Utilization of BPS versus BPA in Thermal Paper and Exposure Potential

In 2010, an Appleton fact sheet announced a plan to incorporate fine red fibers (similar to currency paper) to help consumers distinguish their BPS-containing thermal paper from other papers. If this plan was carried through, it may offer consumers an opportunity to identify BPS-containing products from Appleton. No other information on market penetration of BPS-papers was available for the US. Anecdotal reports suggest that BPS has also been used in Japan as a BPA-replacement.

Two recent publications (see references below) have examined the occurrence of and exposure to BPS in paper products. Consistent with earlier research on BPA, researchers found that BPS has found its way into newspaper, food contact papers and paper towels, among other products probably via the recycling process. The spread to other paper products is likely exacerbated by BPS’s higher persistence. Like BPA, BPS has been identified in urine samples from US subjects. A brief summary of this research can be found in a publically accessible C&E News article or in the original research by Liao et al. (see References below).

Summary

There is no simple way to describe the overall hazard of BPS relative to BPA. The DfE preliminary data confirm that BPS appears to exhibit somewhat less potent endocrine activity versus BPA, however chemicals pose potential hazards beyond endocrine activity. In the comprehensive list of hazard criteria reviewed by DfE, the picture is complex, with some hazards higher for BPS with others higher for BPA. No clear “safe” alternative has emerged from the EPA DfE work (in progress).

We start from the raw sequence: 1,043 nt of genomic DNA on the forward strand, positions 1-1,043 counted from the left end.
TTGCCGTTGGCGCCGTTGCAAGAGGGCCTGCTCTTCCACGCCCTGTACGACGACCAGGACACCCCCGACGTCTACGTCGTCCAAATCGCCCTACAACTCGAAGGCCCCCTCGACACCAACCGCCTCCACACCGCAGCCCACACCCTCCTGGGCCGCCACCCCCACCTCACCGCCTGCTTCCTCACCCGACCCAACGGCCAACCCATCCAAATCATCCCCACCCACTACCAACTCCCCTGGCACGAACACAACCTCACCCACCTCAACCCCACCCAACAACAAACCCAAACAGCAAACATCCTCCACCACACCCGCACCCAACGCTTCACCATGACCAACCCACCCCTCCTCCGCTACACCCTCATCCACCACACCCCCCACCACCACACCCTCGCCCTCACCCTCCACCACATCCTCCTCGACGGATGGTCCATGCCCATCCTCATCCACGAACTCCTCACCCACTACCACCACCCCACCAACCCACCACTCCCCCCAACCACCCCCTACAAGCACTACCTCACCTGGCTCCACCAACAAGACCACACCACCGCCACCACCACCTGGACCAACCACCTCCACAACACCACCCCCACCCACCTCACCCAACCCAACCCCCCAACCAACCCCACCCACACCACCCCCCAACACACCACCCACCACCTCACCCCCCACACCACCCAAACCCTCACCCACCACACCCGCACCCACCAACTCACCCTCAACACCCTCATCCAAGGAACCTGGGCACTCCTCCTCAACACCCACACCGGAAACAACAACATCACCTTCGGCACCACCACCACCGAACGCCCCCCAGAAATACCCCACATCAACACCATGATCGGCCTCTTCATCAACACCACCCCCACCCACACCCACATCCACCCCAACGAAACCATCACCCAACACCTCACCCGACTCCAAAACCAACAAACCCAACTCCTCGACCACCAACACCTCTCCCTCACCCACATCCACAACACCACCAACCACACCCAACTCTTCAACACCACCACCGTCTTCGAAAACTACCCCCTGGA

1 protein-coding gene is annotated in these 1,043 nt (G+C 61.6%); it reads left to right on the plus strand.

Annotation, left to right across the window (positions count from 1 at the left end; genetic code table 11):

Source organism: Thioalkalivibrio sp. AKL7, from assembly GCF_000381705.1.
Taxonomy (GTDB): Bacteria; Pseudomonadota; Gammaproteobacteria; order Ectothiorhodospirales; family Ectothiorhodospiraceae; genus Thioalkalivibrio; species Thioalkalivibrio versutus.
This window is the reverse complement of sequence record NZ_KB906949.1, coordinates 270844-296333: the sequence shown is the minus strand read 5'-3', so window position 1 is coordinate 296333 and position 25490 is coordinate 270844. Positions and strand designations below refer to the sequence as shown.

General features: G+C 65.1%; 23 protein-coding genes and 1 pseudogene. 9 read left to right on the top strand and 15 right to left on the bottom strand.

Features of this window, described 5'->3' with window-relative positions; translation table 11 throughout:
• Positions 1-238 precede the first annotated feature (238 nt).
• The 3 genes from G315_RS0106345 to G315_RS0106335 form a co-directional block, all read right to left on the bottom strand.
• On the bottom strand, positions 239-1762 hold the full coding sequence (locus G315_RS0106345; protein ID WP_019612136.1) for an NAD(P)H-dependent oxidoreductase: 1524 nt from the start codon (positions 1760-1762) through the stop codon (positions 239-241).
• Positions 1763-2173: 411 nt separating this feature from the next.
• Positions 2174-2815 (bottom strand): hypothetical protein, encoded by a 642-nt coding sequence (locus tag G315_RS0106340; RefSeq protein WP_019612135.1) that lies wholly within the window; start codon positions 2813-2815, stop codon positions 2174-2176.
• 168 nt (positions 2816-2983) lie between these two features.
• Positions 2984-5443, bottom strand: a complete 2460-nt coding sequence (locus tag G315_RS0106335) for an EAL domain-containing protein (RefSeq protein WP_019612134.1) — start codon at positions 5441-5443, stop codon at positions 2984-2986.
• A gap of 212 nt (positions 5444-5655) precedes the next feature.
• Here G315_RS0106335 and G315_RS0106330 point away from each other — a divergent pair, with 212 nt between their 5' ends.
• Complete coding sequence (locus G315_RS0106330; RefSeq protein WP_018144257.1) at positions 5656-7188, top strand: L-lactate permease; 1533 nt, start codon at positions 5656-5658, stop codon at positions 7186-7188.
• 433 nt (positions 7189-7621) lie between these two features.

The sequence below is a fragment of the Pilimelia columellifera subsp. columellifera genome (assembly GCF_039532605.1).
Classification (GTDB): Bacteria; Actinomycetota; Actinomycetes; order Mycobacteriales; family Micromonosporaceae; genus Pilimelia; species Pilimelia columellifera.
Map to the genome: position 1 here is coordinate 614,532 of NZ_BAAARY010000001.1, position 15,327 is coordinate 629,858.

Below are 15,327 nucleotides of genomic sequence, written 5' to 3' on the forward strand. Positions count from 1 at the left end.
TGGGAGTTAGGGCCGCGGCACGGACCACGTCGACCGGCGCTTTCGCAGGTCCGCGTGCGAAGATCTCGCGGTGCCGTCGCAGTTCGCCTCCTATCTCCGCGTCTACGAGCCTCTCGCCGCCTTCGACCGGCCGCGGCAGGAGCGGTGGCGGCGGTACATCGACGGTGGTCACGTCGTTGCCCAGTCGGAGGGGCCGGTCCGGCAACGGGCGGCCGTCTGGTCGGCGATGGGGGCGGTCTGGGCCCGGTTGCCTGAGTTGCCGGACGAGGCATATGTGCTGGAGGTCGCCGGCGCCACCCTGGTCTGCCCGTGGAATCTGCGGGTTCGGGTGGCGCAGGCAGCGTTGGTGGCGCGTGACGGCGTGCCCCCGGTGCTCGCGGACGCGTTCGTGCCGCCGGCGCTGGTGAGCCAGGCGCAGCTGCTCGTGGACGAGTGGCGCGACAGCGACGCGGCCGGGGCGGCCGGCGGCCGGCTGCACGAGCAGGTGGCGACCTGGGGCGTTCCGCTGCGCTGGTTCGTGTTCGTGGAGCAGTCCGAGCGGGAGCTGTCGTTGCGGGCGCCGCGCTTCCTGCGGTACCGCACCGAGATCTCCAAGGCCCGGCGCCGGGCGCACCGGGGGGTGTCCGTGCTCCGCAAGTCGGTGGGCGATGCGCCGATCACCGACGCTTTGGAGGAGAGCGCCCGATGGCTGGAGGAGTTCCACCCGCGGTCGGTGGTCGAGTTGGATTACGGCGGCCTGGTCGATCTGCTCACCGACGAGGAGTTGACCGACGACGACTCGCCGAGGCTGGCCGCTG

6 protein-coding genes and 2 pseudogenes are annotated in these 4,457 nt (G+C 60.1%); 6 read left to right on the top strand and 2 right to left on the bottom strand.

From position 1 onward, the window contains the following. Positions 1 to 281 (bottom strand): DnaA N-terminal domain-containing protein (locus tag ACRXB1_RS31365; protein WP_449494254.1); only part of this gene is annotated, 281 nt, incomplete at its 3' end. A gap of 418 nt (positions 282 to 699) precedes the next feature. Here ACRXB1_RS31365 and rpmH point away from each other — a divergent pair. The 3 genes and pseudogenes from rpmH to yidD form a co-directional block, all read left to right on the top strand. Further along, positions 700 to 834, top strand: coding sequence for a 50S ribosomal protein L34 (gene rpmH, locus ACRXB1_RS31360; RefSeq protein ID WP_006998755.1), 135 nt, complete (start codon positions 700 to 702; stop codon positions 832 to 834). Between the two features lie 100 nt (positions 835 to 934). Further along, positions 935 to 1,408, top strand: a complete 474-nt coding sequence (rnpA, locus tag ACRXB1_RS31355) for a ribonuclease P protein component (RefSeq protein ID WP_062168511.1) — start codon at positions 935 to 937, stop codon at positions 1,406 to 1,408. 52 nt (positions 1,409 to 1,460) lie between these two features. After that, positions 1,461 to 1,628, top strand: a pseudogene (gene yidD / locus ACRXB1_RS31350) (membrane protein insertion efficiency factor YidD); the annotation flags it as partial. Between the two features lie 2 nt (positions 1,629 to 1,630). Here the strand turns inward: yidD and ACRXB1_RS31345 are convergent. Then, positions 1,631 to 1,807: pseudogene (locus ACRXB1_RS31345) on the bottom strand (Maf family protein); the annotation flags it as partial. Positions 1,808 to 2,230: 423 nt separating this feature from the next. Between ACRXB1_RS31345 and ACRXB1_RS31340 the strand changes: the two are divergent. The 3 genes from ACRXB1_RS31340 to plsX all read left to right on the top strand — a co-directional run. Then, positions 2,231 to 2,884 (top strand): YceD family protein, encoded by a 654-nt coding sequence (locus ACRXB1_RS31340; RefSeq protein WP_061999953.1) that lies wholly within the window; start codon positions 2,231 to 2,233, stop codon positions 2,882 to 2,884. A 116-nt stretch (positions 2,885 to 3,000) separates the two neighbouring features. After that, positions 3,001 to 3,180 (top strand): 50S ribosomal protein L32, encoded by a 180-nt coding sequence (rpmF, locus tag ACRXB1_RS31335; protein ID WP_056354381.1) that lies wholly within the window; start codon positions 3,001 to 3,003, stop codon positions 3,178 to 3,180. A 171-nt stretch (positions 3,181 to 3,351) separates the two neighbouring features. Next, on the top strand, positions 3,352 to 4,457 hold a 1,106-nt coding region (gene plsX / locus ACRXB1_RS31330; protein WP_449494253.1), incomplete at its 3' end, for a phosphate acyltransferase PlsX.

Recent research (Spring 2012) shows that consumers are being exposed to BPS. As with BPA, BPS is moving beyond thermal paper into a wider range of paper products likely via the paper recycling process.

References

  1. Appleton’s fact sheet on their replacement of BPA with BPS: http://www.appletonideas.com/Appleton/jsps/pdf/thermal/BPA_Statement.pdf
  2. Appleton’s fact sheet on red fibers in BPS-containing papers: http://www.appletonideas.com/pdf/Appleton%20Red%20Fibers%20Receipt%20News%20Release%2011-08-10.pdf
  3. EPA’s BPA Alternatives in Thermal Paper Partnership” http://www.epa.gov/dfe/pubs/projects/bpa/index.htm
  4. EPA’s alternatives assessment methodology: http://www.epa.gov/dfe/alternative_assessments.html
  5. EPA’s assessment criteria for hazard evaluation: http://www.epa.gov/dfe/alternative_assessments.html
  6. C&E News article on recent publications regarding BPS in thermal paper: http://cen.acs.org/articles/90/web/2012/05/BPA-Replacement-Permeates-Paper-Products.html
  7. Liao et al., Bisphenol S, a New Bisphenol Analogue, in Paper Products and Currency Bills and Its Association with Bisphenol A Residues, ES&T 2012, http://pubs.acs.org/doi/abs/10.1021/es300876n
  8. Liao et al., Bisphenol S in Urine from the United States and Seven Asian Countries: Occurrence and Human Exposures, ES&T 2012, http://pubs.acs.org/doi/abs/10.1021/es301334j